Ferrer, A.J. (2007). The effect of live music on decreasing anxiety in patients undergoing chemotherapy treatment. Journal of Music Therapy, 44, 242–255.
To investigate the effects of live music on anxiety levels of patients undergoing treatment with chemotherapy
Possible participants were approached by the researcher at the beginning of a chemotherapy treatment session. Consenting patients completed questionnaires and were randomly assigned to the control group or to receive live music. The live music consisted of 20 minutes of singing with guitar accompaniment. During the intervention, patients were encouraged to sing along and to request other preferred songs. Control group patients completed questionnaires but had no other contact with the researcher. After 20 minutes, both groups completed a second questionnaire.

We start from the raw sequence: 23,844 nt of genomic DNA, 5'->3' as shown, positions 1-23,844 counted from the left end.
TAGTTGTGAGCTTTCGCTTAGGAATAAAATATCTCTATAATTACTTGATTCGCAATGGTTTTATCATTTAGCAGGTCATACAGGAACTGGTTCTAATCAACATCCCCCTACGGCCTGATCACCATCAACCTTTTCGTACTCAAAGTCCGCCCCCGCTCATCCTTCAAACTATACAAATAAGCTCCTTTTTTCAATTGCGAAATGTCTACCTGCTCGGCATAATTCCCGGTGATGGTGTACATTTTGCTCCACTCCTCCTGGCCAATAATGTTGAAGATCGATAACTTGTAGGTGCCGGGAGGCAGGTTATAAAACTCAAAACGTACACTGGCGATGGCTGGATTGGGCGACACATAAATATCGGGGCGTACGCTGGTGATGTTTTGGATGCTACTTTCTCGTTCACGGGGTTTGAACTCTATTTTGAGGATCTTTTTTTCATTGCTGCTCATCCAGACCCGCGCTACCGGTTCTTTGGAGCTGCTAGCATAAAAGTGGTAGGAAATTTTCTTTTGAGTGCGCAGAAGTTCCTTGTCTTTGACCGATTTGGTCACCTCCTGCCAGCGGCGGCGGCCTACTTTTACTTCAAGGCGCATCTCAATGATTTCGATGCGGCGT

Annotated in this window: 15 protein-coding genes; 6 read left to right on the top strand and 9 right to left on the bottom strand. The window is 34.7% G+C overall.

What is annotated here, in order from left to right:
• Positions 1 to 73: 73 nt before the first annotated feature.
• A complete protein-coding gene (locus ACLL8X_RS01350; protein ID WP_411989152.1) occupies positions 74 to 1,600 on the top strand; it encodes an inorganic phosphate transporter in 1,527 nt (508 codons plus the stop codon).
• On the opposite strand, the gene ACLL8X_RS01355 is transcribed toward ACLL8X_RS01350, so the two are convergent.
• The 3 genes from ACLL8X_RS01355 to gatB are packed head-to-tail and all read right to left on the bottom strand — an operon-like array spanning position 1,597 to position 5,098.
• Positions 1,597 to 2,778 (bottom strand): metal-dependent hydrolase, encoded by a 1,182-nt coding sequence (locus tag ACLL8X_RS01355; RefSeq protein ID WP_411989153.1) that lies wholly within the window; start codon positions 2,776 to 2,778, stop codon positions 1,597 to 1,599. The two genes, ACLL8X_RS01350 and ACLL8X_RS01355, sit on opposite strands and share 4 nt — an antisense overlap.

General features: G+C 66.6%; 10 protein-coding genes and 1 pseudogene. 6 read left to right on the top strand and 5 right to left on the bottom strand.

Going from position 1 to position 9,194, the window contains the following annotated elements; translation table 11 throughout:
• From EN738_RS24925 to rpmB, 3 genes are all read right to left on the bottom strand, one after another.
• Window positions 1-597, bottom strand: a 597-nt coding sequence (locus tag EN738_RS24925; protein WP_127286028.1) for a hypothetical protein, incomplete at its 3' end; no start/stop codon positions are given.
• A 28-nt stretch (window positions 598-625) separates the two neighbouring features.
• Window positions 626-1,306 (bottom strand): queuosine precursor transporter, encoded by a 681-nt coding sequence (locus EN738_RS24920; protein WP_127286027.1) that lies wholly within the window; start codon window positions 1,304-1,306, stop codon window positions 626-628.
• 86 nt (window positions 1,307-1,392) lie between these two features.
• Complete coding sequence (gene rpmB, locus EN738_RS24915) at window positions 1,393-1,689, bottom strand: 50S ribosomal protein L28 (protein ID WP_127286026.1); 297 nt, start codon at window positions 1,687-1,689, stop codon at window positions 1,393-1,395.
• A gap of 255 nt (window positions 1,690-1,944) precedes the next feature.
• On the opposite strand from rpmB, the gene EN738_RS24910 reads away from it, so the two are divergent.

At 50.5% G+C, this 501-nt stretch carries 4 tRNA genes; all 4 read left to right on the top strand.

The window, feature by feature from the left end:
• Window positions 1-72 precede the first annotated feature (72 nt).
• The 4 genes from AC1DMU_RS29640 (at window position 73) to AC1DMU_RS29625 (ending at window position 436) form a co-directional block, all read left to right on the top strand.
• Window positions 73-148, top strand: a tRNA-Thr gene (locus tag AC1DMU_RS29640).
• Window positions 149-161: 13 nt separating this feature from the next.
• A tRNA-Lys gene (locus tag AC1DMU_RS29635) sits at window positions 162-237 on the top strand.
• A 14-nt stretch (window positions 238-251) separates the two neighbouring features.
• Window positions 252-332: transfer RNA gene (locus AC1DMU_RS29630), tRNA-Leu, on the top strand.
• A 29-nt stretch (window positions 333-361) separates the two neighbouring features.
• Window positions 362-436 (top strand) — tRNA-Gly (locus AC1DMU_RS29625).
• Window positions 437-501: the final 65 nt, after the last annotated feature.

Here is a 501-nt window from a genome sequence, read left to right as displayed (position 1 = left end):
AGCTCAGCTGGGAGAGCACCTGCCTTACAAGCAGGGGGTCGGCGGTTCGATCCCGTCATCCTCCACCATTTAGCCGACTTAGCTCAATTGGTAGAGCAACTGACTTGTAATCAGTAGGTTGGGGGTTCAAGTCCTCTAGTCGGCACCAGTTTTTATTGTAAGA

A randomized controlled trial design was used.
Mean anxiety declined in the experimental group, and increased in the control group. These changes were significantly different between groups (p = 0.009). Responses regarding fear (p = 0.047), relaxation (p = 0.004), and fatigue (p = 0.001) also showed a similar difference. There were no significant differences in heart rate or blood pressure changes between groups. Many patients in the experimental group were involved in the music with hand clapping, etc. Patients who received the music therapy stated that it made the time pass more quickly.
Use of live music may be helpful to patients who are receiving chemotherapy to manage anxiety related to the treatment.
Findings suggest that distractions such as live music as provided here can be helpful to patients during chemotherapy. This is a low-risk intervention that might be of benefit for some patients.